I received a copy of Valley Haggard’s book The Halfway House for Writers from a friend for my birthday. Since we were taking Valley’s writing class together, I thought the book would just be reinforcement for the class.
I began reading on a Sunday afternoon and didn’t put it down until I turned the last page. Then I sat in stillness, allowing the words I had just read to sink in, and I realized, as a life-long journal writer and aspiring memoirist, that writing was so much more than placing perfectly formed syntax on the page, or coining a phrase of literary magnitude to be quoted at some later date, or pushing the reader to the edge, wherever that may be.
Sitting with my thoughts, a feeling of warmth circulated up my spine, like when someone gives you a hug and you can actually feel the warmth, the caring, the healing, radiating to you. Then I realized why Valley’s words about her life as a writer and writing rang so true. Writing is not something that is “out there” waiting to be placed on the page. Writing is nothing more than life itself, the bat-shit crazy, messy, twists and turns-life, the straight path-life that sometimes takes to you to new places, and it’s so imperfect that no matter how the words emerge, just like life, it’s all beautiful. Most importantly, it doesn’t have to be this or that, good or bad, naked or dressed. I just have to accept where it is and let it live, to let it be scary, dramatic, hazy, or lovely.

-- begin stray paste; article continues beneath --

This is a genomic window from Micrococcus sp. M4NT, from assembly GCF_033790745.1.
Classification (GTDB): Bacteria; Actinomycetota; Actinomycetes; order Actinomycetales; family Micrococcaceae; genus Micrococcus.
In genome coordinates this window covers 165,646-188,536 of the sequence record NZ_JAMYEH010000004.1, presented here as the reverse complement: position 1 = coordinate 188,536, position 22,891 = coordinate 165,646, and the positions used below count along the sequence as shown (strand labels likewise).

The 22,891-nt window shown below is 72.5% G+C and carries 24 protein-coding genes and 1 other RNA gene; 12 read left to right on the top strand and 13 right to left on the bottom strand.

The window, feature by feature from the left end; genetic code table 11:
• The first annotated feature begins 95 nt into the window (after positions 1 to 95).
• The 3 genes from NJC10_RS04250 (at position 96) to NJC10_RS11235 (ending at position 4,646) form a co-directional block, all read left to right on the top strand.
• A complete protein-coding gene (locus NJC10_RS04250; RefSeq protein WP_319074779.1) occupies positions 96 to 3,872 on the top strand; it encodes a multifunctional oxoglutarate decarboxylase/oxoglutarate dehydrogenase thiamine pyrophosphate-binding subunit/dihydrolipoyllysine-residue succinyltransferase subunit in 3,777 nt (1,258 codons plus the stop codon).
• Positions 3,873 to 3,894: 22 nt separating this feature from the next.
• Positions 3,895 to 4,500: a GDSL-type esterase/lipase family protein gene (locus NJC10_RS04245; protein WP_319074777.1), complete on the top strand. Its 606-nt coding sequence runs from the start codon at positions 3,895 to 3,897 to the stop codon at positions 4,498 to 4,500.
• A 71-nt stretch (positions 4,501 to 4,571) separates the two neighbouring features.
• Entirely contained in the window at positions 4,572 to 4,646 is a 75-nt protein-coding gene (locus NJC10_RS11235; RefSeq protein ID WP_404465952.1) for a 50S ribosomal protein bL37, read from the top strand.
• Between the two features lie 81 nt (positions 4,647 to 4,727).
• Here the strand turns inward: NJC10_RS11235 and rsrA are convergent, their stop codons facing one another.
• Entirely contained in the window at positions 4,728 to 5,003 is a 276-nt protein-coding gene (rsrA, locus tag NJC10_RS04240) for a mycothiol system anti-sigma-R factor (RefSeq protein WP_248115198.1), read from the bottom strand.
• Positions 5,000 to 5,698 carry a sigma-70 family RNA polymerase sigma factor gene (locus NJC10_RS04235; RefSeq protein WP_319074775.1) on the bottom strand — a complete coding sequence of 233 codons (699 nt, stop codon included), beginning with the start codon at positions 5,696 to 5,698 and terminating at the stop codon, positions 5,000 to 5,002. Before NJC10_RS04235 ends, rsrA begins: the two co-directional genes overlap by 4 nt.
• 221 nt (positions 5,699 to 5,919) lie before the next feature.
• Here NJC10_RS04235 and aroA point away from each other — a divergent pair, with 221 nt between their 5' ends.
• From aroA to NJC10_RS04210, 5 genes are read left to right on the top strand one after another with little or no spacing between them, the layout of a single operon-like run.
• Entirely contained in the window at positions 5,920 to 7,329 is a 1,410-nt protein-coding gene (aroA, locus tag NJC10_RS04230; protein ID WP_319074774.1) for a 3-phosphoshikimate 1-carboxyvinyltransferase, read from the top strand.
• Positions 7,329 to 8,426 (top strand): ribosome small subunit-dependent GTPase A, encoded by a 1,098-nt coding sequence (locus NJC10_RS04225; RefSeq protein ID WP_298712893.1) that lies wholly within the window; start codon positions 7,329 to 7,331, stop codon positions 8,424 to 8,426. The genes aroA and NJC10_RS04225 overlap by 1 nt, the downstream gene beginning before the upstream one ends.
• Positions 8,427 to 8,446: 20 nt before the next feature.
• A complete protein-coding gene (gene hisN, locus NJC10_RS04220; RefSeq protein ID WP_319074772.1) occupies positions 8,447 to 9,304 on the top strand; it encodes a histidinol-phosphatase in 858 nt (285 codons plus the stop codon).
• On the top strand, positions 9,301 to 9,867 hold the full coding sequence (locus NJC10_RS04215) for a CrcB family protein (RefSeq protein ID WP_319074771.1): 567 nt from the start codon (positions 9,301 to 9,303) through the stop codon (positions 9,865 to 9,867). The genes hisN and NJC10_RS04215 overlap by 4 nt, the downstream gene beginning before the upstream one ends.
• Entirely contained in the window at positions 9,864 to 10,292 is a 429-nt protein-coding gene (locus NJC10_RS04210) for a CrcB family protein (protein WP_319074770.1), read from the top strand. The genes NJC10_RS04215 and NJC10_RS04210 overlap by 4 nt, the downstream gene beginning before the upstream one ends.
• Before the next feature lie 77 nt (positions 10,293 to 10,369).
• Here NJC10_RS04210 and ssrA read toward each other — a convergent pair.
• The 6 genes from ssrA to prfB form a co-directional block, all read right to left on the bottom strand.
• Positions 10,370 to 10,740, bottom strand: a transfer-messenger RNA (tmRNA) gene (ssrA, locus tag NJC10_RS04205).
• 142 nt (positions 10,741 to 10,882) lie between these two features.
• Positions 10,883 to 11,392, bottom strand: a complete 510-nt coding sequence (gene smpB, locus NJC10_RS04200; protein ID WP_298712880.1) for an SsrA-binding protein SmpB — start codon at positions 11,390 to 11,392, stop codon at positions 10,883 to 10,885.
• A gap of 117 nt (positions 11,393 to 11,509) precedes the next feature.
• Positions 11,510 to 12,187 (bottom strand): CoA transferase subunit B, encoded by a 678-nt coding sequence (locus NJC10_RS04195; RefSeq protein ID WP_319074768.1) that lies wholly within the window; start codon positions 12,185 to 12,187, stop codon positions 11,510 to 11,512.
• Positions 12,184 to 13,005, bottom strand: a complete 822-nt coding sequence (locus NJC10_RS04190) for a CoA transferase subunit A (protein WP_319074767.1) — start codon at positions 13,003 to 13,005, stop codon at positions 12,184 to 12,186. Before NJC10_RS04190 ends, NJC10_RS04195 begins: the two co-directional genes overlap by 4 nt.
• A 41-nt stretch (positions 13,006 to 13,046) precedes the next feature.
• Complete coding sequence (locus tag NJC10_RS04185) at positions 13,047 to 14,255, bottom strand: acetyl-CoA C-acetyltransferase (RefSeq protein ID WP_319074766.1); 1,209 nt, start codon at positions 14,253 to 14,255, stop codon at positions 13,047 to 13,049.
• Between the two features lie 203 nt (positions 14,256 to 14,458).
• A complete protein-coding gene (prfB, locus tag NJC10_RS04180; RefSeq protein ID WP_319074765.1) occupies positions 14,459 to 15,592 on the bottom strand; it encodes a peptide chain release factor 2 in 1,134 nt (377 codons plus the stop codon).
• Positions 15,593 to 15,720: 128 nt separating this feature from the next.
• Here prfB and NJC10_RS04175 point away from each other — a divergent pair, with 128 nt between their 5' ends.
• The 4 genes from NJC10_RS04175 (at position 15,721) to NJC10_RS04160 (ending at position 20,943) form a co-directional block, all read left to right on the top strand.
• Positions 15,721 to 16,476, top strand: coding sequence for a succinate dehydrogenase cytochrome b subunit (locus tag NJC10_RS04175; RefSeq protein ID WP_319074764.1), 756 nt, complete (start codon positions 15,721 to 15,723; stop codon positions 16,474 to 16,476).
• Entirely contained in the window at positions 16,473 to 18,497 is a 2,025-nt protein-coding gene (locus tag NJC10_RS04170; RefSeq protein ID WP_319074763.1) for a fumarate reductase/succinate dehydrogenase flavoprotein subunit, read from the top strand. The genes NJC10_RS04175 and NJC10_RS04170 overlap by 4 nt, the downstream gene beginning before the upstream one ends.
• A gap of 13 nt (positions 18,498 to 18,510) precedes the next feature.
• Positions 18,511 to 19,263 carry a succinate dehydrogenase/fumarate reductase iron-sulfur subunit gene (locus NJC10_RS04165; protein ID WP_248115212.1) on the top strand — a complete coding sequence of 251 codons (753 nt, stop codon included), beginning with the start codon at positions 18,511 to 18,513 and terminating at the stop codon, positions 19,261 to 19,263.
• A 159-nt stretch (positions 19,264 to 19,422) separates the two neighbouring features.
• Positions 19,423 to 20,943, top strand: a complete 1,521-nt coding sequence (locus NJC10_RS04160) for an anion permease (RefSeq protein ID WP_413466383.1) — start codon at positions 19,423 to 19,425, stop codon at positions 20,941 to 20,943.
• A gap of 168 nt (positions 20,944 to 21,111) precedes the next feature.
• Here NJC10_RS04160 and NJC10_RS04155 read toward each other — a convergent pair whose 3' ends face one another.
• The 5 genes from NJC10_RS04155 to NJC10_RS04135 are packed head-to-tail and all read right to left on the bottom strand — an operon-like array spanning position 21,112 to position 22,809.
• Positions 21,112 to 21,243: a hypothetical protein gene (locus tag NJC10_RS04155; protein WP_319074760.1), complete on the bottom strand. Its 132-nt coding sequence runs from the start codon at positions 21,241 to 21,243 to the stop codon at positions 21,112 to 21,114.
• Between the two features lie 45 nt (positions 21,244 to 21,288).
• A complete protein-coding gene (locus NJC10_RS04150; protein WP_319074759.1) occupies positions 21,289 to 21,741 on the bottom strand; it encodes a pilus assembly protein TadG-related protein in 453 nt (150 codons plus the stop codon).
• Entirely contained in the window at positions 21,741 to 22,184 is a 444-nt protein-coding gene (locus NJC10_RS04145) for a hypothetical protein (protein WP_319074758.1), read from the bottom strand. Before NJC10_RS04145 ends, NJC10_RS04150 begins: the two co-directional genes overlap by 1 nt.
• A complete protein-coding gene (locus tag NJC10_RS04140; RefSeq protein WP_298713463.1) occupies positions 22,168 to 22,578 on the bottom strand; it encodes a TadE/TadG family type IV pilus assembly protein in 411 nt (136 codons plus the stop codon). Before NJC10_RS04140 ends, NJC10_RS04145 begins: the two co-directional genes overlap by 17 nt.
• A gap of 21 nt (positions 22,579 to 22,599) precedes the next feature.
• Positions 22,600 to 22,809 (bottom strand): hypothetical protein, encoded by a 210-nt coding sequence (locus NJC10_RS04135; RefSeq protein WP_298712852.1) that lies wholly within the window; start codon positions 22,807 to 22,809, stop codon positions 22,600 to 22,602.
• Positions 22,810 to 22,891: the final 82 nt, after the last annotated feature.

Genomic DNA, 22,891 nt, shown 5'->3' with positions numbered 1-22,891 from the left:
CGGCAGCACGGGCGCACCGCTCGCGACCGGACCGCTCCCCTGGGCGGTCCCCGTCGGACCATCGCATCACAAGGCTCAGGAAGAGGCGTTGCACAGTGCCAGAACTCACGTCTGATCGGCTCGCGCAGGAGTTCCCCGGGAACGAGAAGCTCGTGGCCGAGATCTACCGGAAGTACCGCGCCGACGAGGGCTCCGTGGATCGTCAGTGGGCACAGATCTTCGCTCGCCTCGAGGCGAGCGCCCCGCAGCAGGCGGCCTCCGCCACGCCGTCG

From now on, I will meet the words half way, and love them as they birth themselves on the page. This realization is my writing ‘aha’ moment. The pressure is gone. These are the words of life. So, I’ll never stop writing, but I will stop judging, stop fearing, and stop worrying about what’s coming forth on the page. And just maybe, life off the page will be the same.
Katherine Sullivan has been writing her memoir since the age of twelve. A retired school teacher, she now loves to spend time with her five grandchildren, travel, plant herbs, eat at excellent restaurants, and read with her book club. As a yoga teacher and student, she credits yoga with saving her life (as well as the therapy derived from journal writing).